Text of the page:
CLEVELAND -- There won't be a mass exodus north on I-71 when rosters expand on Thursday. That's because most of the Indians' young talent has already made the trek from Triple-A Columbus to Cleveland.
As a result of the Indians' plethora of injuries, the club has had to rely on inexperienced players. The Tribe has already employed nine rookies this season: third baseman Lonnie Chisenhall, second baseman Jason Kipnis, outfielder Ezequiel Carrera, second baseman Cord Phelps, outfielder Jerad Head and pitchers Vinnie Pestano, Zach McAllister, Alex White and Josh Judy.
"It's valuable that they're up here, not only learning and playing, but also playing meaningful games in September," Indians manager Manny Acta said. "For some of the guys that probably will get the chance to do it here over the next few seasons, and even the guys who probably aren't going to be here the next few seasons, they'll have that good experience."
Major League teams can inflate their rosters to as many as 40 players between Thursday and the conclusion of the regular season.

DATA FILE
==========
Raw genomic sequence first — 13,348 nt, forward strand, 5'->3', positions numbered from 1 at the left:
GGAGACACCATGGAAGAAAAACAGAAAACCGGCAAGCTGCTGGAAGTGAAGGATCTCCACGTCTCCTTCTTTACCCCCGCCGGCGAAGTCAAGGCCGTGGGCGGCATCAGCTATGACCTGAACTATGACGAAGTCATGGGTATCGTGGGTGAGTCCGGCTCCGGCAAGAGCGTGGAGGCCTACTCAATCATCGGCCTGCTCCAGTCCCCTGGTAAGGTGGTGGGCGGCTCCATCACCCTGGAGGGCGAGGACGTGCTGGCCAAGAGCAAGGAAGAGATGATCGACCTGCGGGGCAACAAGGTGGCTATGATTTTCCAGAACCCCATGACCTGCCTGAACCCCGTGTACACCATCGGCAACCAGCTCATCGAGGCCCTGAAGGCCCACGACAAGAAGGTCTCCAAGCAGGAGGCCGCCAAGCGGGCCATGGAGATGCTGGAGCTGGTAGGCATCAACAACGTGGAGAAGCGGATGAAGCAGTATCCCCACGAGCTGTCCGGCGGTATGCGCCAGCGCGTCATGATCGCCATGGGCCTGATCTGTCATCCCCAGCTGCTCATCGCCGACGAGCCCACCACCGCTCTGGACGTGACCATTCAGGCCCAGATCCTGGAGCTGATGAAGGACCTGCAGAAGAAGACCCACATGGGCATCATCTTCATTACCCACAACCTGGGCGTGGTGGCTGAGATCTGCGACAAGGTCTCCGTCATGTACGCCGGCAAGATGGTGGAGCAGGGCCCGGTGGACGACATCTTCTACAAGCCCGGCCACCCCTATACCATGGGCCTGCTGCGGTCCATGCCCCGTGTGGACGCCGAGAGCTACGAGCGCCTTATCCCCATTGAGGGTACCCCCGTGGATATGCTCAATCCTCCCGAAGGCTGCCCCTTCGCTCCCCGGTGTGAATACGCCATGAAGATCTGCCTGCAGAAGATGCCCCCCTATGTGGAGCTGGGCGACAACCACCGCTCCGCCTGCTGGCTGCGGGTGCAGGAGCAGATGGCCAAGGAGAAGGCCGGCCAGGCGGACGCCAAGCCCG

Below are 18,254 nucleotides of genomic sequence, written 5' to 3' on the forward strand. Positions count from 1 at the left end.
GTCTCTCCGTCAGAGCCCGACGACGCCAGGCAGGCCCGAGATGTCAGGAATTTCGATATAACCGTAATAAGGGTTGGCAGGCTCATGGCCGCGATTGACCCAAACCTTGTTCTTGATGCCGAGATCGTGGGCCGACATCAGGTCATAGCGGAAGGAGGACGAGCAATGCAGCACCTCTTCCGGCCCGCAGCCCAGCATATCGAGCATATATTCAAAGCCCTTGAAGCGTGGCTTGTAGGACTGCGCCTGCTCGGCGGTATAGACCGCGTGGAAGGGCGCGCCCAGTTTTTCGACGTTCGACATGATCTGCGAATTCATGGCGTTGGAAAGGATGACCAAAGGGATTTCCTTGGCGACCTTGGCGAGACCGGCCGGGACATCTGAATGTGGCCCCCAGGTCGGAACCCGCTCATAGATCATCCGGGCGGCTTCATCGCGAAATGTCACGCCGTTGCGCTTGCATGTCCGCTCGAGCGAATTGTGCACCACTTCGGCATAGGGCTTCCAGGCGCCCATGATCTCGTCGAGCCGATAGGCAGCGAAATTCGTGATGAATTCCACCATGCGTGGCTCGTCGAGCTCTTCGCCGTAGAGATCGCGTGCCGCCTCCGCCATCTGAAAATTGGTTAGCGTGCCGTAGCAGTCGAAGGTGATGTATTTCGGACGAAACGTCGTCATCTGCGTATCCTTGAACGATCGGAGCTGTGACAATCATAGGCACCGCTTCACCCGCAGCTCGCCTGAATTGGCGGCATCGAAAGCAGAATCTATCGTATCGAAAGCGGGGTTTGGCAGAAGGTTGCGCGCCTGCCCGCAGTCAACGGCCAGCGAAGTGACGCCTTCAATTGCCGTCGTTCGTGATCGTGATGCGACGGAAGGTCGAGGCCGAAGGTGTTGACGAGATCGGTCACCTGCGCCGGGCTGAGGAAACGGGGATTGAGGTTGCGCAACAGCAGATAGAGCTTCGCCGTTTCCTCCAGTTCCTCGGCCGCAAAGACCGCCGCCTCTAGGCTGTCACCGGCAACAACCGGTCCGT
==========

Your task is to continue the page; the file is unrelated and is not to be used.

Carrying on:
"There are probably a few guys that are going to come up from [Columbus]," Acta said. "That team is going to be involved in the playoffs, but there's a chance we bring some arms up and take a look at them over here."
Not everyone can rejoin the Indians right away. Major League guidelines dictate that any player optioned to the Minors can't return to the big league squad for 10 days, unless that player is replacing one put on the disabled list.
The Tribe optioned rookie reliever Nick Hagadone to Columbus on Sunday to clear room for Head. Unless he takes the spot of an injured player, Hagadone isn't eligible to rejoin the club until Sept. 7. First baseman Matt LaPorta, sent down to Triple-A on Tuesday, can't rejoin the Tribe until Sept. 9.
Possible callups include: reliever Chen Lee, who is 4-0 with a 2.12 ERA in 20 appearances; reliever Zach Putnam, who is 5-3 with a 3.84 ERA and eight saves in 42 outings; infielder Luis Valbuena, who has made two tours with the Tribe this season; and first baseman Nick Johnson, a veteran first baseman who is batting just .206 in 52 games.